Dave Robinson’s Saturday went from anxious to deeply depressing to exhilarating, all within a matter of moments.
Hunkered down in his hotel room in New Orleans, the former Moorestown football standout and all-time great NFL linebacker watched as the Pro Football Hall of Fame selection committee announced the names for the 2013 class.
Hall of Fame classes are usually limited to four or five players, Robinson said, so when they got to number five and he hadn’t heard his name, he figured he’d been passed over again. (He was up for induction the first time around in 1989, but missed the cut.)
“I said, ‘Well that’s it. You’ve had it,’” he recalled.
And then he heard his name—second-to-last ahead of defensive tackle Warren Sapp—and, “All of a sudden, I went from the depths of depression to the heights of ecstasy. I broke into tears. I didn’t know what to do.”
Robinson’s son, Dave Jr., did, however. While Dave Sr., a Mount Laurel native, was on the phone with a Hall of Fame representative, his son excused himself to grab a bottle of champagne he’d stashed nearby, and father and son celebrated together.
“We went through the whole experience together, which made it all the more special,” the elder Robinson said. Robinson’s wife, Elaine, and his other two sons have already passed away. All three are buried in Lakeview Memorial Park in Cinnaminson.
Robinson, a Moorestown High School graduate (‘59), certainly has the credentials for the Hall of Fame. An All-Pro linebacker, he played more than a decade in the NFL—most of it as a Packer—and won three world championships with Green Bay in 1965, ‘66 and ‘67. Robinson was also a four-sport athlete at Moorestown, and excelled at every one, according to Moorestown Historical Society trustee Lenny Wagner.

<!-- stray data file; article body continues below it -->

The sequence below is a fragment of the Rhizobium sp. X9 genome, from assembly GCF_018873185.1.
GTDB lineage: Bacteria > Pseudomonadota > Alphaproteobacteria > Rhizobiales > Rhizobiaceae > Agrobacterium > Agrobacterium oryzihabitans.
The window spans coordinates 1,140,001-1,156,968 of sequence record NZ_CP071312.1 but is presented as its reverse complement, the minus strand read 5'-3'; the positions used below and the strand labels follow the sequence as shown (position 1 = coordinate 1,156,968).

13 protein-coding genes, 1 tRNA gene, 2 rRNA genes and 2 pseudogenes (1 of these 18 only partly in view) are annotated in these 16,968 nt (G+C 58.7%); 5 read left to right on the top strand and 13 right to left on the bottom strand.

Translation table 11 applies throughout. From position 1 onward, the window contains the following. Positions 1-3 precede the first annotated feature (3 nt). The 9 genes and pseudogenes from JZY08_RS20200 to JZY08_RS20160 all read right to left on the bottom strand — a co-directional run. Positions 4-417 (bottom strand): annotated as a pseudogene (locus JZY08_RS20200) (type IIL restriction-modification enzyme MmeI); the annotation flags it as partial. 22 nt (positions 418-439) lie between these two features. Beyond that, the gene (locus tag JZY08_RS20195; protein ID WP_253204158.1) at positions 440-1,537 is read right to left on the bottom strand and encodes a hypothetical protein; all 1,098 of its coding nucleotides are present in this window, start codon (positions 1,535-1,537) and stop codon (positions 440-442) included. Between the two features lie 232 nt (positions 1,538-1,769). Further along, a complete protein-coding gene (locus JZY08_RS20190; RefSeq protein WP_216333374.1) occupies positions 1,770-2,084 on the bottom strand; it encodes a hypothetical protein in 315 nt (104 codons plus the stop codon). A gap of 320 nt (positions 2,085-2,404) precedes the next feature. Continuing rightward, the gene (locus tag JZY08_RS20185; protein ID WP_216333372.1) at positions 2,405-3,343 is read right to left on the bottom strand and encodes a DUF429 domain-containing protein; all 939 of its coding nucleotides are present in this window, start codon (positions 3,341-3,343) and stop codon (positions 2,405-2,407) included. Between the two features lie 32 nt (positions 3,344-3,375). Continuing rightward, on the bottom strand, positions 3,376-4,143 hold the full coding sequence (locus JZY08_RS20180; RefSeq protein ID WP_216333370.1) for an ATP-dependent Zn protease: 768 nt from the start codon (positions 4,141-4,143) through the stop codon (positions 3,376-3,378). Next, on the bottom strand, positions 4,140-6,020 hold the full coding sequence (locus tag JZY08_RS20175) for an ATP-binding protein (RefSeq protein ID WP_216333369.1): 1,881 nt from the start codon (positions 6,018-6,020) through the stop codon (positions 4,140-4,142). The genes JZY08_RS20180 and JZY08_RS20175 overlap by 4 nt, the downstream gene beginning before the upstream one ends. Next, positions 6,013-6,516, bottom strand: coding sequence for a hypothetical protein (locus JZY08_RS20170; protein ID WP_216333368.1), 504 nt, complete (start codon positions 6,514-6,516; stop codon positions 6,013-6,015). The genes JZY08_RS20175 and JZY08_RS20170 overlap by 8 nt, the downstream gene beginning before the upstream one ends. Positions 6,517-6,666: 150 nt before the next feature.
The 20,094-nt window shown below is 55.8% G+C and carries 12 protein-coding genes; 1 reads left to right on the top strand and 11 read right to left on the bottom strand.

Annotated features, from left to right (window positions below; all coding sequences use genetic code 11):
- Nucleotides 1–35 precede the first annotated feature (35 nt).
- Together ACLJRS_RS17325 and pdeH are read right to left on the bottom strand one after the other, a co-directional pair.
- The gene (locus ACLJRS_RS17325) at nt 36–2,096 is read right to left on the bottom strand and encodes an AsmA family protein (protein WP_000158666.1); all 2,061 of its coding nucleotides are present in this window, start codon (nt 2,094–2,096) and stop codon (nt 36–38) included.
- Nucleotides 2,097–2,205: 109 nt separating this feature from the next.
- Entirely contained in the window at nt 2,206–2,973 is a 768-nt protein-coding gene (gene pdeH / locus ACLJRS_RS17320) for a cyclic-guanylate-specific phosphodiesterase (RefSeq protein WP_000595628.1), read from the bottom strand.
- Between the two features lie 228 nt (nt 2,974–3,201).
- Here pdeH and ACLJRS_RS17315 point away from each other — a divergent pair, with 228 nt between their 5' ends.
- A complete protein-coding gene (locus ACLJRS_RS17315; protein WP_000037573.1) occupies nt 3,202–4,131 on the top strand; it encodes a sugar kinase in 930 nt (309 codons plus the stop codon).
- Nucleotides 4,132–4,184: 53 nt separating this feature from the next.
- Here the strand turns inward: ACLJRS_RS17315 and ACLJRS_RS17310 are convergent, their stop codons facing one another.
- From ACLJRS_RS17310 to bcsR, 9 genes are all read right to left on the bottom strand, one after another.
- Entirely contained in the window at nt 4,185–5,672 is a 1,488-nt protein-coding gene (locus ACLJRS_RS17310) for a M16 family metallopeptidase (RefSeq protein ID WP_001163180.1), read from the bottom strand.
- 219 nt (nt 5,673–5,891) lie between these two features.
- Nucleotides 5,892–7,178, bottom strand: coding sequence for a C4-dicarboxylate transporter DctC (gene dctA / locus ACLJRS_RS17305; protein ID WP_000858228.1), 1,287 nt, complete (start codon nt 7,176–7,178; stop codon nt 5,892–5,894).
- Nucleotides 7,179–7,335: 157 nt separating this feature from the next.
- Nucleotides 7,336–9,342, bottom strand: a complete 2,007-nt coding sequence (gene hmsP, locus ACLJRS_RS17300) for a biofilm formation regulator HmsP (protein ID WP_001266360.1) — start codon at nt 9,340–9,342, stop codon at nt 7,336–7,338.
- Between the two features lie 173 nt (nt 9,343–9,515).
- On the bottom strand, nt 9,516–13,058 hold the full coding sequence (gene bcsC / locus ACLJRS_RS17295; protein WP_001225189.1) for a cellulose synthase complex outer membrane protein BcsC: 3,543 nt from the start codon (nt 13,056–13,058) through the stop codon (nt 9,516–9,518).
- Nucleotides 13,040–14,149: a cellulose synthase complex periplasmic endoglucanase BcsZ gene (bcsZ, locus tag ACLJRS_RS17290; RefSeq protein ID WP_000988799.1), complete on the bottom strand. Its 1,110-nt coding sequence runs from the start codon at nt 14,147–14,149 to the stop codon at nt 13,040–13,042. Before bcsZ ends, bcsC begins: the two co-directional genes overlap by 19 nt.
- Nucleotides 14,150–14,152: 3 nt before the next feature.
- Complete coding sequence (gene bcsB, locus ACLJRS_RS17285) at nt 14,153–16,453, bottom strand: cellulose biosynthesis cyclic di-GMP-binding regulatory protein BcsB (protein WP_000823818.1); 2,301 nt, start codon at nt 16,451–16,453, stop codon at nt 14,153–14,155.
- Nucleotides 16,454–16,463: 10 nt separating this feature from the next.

“It’s obviously important to him, but it’s historic for the town,” said Wagner of Robinson’s achievement. “You could definitely make a case that he’s become the most accomplished sports figure in Moorestown history.”
Robinson won’t be formally enshrined in the Hall of Fame until Aug. 3, at Fawcett Stadium in Canton, OH, alongside other NFL greats like Bill Parcells, Cris Carter and Curley Culp. The ceremony will be televised on the NFL Network and ESPN.
Fortunately for Robinson, the hard part’s over and he can stop living in suspense. Even though he tried to convince himself the Hall of Fame wasn’t a big deal, he said he struggled to sleep in the days leading up to the announcement. Saturday night though, he slept “like a log.”
Twenty-four hours later, he took the field to be recognized with the rest of the 2013 class at the start of Super Bowl XLVII.
Robinson’s name wouldn’t have come back up for induction for another 15 to 20 years, he said. “At my age, I don’t know that I have another 15 to 20 years. This was my last shot. This is really big. I’m very, very grateful.”
Robinson said he plans to appear at a book signing on Feb. 23 at the Costco on Centerton Road in Mount Laurel to sign copies of his book, Lombardi’s Left Side.
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